In addition, BED says, "McNeil is equipped with a series of air quality control devices that limit the particulate stack emissions to one-tenth the level allowed by Vermont state regulation. McNeil's emissions are one one-hundredth of the allowable federal level. The only visible emission from the plant is water vapor during the cooler months of the year."

Renewable electricity generation isn't the only way this forward-thinking city is addressing climate change, the environment and sustainability. BED has aggressive energy efficiency programs and boasts that it uses less electricity now than it did in 1989. And despite its small size, Burlington already has nine charging stations for electric vehicles.

And contrary to those who insist that renewably generated electricity is an expensive luxury that only a bunch of Phish-loving Vermont hippies will pay for, Ken Nolan of BED told NPR that the switch to renewables was initially driven by economic concerns and will likely save the city $20 million over the next decade.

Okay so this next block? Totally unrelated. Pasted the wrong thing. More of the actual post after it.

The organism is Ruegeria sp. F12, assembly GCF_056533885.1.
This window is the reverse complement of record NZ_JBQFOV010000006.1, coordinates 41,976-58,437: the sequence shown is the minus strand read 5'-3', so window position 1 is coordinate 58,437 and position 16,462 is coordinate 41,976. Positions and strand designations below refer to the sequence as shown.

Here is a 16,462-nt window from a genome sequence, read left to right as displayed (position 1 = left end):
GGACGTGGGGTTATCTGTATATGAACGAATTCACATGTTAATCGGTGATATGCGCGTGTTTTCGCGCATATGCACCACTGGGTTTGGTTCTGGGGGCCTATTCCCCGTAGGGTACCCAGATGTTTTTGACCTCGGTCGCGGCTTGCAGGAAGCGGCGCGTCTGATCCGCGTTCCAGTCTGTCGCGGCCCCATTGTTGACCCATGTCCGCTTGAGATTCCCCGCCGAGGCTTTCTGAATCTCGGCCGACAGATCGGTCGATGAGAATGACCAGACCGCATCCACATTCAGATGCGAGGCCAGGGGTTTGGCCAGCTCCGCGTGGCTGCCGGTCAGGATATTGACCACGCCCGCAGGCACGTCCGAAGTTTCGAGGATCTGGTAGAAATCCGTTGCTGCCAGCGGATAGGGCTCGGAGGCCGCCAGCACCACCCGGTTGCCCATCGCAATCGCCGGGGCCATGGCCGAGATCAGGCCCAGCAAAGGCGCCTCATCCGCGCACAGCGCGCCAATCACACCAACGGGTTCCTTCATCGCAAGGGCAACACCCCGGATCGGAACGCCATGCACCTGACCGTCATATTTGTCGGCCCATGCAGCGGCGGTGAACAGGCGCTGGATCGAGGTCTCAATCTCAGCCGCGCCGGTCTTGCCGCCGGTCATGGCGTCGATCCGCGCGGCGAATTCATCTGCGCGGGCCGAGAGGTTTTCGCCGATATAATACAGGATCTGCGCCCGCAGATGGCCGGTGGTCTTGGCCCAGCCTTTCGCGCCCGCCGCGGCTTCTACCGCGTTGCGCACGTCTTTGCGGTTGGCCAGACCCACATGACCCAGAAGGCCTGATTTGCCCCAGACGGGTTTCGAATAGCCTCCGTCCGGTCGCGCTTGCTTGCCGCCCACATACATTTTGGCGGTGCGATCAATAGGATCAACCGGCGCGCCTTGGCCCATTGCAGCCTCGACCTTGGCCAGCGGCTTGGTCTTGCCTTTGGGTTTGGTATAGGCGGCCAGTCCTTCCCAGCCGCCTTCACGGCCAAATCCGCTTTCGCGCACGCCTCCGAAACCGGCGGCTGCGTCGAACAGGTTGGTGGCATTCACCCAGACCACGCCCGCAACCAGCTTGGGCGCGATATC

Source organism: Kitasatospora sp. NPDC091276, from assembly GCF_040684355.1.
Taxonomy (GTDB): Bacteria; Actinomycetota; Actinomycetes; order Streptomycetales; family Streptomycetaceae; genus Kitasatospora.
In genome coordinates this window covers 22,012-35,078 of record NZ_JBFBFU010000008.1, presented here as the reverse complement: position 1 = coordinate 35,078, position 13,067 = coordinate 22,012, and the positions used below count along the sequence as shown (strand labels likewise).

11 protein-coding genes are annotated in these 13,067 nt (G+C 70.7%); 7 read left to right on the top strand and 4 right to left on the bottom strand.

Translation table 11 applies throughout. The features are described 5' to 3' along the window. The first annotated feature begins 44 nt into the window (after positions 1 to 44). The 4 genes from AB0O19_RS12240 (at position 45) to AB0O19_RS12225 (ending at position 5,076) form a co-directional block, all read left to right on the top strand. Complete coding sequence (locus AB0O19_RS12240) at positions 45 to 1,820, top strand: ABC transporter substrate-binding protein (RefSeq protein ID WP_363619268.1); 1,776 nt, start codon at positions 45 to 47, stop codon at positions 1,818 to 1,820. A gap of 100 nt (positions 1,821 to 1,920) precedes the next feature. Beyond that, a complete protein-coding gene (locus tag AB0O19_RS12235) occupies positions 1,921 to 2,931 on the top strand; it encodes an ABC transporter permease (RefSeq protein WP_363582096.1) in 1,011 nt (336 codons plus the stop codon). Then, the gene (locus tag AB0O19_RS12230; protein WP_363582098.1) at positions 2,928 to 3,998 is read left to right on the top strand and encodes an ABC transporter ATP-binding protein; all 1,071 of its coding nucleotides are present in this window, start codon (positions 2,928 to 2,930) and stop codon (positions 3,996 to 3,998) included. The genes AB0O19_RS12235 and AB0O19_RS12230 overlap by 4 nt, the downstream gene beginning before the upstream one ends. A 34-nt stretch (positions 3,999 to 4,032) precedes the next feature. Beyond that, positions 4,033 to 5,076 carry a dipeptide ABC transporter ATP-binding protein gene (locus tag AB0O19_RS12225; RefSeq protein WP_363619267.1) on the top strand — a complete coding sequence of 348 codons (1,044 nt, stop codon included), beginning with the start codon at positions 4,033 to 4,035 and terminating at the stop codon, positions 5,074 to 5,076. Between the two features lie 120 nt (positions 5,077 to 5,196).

"Greenhouse gas reduction is a major thing that we’re concerned about and we are always trying to improve on," he said. "But in looking at whether to buy renewable power, we really were focused on an economic decision at the time. Our financial analysis at that time indicated to our—actually, to our surprise–that the cheapest long term financial investment for us with the least amount of risk was to move in this direction."

YOU MIGHT ALSO LIKE

Sustainable Energy Revolution Grows, Says Bloomberg Report

Robert Redford: Fossil Fuels Need to Stay in the Ground, Renewable Energy Is the Future

Solar Is Cheaper Than Electricity From the Grid in 42 of 50 Largest U.S. Cities

Show Comments ()
Sponsored
Renewable Energy
Storage solutions, such as Tesla's Powerwall domestic battery, are "moving from the grid to the garage to the landing at home." Tesla Motors